Review of Ryann Manning – FollowME.Int.Dev.Com.: International Development in Blogosphere (2012)
Ryann Manning from Harvard Business School in his paper “FollowME.Int.Dev.Com.: International Development in Blogosphere” attempted to research the inclusiveness of blogosphere in international development, i.e. who engage in blogging and who dominates the blogging sphere. He chose One Million Shirts campaign as a case study and detailed analyzed the reaction it caused within international development concerning blogs.
As Manning research shows the campaign caused blogosphere explosion with “passion, outrage, or heated debate” (p.11). Even if most messages were positive and the campaign actually weighted in thousands of peoples, the resounding and sharp criticism followed it from the international development and Africa diaspora communities. Without any sugar-coding it was called the ´worst advocacy idea´, or ´simply stupid idea´.
But what is interesting here, is who dominated the debate and whose opinion mattered in its outcomes. Only few days after the projects coughed broad public attention, its founder was pushed to discuss possible project improvements through roundtable discussion with blog-critiques and other relevant parties. Finally, after 3 months of intense critics and as a response to it, the campaign was revised and eventually closed down.
Such example, according to Manning shows a “uniquely influential moment for the international development blogosphere” (p.12). The discussion online, not only involved professionals and a range of people around the world, it actually – change the course of the project!
However, as an open discussion platform where theoretically everyone is welcome to join, blogosphere, as Manning concludes, is not that open as would assume. He notes that “significant barriers to online participation still exist, even more so in poor communities” (p.13). And in this particular case, the voice of prospects beneficiaries were totally absent, which inevitably proposes privileging the voice of aid providers and expertise, rather than aid recipients. Furthermore, as Manning found out a certain form of expertise and knowledge were valued by both bloggers and their commentators, and those possessing these expertise “enjoyed higher status in the debate”.
From this point of view the whole blogosphere seems to be much closer to and invisible college or knowledge community, where experts debate international development matters, than a public sphere, that is equally inclusive and open to all disregards to their status.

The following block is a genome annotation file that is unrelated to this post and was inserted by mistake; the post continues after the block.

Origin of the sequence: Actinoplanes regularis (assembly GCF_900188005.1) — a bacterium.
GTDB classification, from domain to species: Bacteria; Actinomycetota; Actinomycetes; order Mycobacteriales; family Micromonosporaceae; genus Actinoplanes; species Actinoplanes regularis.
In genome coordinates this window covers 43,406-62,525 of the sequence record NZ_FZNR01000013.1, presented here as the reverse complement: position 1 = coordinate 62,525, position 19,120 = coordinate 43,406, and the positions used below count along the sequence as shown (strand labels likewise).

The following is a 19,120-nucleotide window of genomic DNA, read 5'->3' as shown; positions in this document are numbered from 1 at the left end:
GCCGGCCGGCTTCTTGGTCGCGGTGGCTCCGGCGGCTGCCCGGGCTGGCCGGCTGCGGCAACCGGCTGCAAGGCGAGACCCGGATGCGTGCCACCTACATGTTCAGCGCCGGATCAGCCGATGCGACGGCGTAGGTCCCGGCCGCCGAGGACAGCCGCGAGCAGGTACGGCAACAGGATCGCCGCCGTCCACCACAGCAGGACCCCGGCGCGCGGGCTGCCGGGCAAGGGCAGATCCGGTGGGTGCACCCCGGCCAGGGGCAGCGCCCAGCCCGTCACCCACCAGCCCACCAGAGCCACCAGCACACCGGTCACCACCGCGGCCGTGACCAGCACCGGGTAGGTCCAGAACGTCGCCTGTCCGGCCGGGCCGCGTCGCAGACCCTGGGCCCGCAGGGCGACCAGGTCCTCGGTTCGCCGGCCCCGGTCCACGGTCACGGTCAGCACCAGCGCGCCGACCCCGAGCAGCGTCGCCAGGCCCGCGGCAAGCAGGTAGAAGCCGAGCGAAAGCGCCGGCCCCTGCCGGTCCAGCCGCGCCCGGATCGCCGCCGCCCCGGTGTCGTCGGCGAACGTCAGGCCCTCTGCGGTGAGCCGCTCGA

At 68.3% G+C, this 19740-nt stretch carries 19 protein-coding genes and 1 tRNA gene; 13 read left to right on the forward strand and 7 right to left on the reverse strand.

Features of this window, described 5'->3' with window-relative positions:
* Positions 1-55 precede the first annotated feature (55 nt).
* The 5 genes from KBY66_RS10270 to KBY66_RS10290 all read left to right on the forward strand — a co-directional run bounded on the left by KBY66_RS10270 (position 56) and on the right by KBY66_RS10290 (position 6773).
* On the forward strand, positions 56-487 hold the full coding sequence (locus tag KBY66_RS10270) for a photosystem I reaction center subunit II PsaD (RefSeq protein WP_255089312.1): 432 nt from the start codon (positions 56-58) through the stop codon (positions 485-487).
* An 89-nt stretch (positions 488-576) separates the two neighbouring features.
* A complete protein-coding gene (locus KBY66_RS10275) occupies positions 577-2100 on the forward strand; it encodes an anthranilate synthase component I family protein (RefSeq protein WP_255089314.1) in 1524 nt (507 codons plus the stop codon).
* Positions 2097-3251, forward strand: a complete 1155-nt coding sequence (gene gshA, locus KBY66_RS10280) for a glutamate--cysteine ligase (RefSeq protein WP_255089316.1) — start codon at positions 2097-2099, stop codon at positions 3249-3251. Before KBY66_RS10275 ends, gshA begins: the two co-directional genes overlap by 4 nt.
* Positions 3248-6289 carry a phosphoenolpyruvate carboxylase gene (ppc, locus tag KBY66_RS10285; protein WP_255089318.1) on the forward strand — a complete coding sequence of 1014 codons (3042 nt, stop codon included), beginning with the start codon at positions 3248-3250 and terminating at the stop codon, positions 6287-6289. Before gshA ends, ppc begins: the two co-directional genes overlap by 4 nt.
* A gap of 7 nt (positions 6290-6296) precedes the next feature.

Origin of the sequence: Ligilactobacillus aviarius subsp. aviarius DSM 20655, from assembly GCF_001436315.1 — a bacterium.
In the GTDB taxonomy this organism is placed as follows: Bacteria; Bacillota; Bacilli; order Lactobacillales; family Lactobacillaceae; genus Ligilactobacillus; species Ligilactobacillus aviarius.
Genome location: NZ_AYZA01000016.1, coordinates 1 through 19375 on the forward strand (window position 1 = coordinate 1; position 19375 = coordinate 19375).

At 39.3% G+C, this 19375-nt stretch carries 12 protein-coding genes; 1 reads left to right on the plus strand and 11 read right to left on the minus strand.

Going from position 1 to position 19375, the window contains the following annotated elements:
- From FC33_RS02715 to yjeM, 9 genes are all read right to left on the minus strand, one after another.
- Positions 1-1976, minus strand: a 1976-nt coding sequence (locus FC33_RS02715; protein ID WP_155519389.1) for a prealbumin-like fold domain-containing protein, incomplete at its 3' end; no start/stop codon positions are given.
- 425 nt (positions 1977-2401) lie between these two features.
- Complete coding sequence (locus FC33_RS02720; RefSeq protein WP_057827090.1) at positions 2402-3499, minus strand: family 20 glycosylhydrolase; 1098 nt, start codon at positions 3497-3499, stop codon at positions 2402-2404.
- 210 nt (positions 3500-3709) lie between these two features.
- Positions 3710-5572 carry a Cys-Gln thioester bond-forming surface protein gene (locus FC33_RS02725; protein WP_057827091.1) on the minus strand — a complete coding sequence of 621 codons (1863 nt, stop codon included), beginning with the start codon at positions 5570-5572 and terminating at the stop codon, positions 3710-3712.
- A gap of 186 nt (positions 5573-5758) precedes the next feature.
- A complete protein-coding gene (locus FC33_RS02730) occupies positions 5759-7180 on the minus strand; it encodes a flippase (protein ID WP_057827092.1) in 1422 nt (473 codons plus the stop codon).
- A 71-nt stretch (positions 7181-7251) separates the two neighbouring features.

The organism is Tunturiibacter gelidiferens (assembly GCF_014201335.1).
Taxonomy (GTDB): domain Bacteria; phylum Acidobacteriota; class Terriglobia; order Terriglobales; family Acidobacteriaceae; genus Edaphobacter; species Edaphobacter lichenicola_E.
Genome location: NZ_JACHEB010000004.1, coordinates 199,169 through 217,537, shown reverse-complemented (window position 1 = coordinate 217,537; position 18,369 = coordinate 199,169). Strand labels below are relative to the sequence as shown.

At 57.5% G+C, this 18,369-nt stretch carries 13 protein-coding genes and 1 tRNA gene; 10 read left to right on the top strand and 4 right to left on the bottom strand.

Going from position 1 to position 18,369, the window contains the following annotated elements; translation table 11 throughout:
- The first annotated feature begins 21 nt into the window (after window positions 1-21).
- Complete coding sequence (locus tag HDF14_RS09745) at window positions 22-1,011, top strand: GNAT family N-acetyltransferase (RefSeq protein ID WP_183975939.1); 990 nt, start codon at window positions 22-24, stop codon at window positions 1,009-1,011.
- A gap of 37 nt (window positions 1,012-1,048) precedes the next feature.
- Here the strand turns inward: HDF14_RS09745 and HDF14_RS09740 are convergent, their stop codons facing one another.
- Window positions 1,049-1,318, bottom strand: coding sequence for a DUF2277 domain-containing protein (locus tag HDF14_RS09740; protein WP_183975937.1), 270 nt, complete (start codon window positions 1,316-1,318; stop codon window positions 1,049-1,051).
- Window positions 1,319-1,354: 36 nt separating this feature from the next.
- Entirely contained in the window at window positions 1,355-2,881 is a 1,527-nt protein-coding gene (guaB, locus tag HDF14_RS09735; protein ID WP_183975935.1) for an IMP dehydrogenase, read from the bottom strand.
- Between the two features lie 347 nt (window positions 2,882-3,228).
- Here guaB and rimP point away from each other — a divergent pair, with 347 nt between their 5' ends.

Nonetheless, of its shortcomings the debate in a blogosphere around international development proved to be effective in changing the practice of organization. And this, as Manning sees it, it’s a positive change or at least prospects towards it in creating a more inclusive, even though not ideal, platform for debating development, i.e. creating more legitimate, accountable and participation based outcomes in international development initiatives.
The blog provides some interesting reflections on the political power of blogging, showing that there are hierarchies in the blogosphere, like in real life. The argument is that blogging can be so influential as to change the course of a spefic project or, in this case, campaign, but it matters very much Who writes, criticizes and debates. It seems that while the blogosphere might like to think of itself as an open space where anyone can contribute, in reality, it is much less inclusive. It is revealing that the development blogosphere would reflect real world power inequalities in the sense that apparently no voices of the supposed beneficiaries of the 1 Million T-shirts campaign participated in the online debate. This might be related to the digital divide between North and South, but is also indicative of the development debate often displaying itself as a kind of elitist Western intellectual exercise, rather than an open-minded exchange of ideas and opinions on equal terms between those that want to help and those that are to be helped. Blogging has the potential to be a powerful tool for influencing political debate and bringing about change, but we need to be careful that we really listen to those we are trying to reach. Rasvita provides a tought-provoking analysis of the topic.
Thanks Sophia for your comment! You are grasping right on, and, indeed, the blogosphere has potential to be a powerful tool for influencing political debate and bringing about change, however, it must become more inclusive, and more representative in order to become such force.